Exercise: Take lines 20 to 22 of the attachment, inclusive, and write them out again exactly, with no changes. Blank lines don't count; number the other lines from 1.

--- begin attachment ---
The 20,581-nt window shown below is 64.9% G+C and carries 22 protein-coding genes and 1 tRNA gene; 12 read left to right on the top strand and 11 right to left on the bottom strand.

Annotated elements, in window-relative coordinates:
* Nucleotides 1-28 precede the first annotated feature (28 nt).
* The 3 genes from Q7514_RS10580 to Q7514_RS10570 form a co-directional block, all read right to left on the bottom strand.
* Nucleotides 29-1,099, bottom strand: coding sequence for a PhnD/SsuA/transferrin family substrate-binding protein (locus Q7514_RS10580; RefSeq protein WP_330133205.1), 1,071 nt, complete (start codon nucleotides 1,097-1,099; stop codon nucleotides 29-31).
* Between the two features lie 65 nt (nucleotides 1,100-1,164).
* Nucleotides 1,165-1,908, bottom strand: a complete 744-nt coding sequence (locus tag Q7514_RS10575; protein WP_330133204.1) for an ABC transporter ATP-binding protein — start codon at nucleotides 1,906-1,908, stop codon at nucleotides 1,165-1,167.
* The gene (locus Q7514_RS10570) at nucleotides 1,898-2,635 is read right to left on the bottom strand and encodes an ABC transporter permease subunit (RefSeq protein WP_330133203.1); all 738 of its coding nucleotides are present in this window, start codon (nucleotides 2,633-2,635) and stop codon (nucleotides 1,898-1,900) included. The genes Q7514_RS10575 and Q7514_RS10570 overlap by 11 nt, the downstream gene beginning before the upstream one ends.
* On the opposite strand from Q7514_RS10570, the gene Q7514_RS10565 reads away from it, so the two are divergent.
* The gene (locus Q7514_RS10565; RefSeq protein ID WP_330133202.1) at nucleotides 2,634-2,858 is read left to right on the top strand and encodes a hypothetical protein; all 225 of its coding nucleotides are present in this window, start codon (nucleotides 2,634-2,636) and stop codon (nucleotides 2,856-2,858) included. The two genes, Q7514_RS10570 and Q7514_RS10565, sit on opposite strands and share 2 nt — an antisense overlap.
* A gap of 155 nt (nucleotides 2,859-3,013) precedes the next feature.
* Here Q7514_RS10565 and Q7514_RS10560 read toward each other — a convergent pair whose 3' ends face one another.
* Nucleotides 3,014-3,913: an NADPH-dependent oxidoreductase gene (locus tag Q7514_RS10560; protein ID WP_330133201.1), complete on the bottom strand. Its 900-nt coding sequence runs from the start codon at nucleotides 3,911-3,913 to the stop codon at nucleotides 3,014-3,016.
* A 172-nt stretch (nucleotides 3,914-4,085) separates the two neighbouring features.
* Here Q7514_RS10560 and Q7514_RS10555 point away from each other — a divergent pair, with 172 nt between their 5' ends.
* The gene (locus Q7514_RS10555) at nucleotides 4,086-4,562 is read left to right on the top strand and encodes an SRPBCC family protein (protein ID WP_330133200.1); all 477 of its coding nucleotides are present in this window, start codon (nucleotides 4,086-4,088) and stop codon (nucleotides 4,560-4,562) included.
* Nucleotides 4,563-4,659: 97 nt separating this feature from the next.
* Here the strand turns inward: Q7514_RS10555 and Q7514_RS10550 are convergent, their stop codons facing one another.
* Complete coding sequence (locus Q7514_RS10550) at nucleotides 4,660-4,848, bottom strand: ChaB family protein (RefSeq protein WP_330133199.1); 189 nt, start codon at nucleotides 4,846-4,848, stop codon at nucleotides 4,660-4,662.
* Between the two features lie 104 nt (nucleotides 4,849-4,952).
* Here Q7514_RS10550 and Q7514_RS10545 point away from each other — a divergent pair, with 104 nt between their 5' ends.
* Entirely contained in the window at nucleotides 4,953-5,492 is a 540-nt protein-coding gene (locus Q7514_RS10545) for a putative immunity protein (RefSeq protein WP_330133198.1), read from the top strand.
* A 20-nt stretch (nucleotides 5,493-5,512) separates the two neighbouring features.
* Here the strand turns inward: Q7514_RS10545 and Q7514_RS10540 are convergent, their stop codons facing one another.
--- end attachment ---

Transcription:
* Between the two features lie 104 nt (nucleotides 4,849-4,952).
* Here Q7514_RS10550 and Q7514_RS10545 point away from each other — a divergent pair, with 104 nt between their 5' ends.
* Entirely contained in the window at nucleotides 4,953-5,492 is a 540-nt protein-coding gene (locus Q7514_RS10545) for a putative immunity protein (RefSeq protein WP_330133198.1), read from the top strand.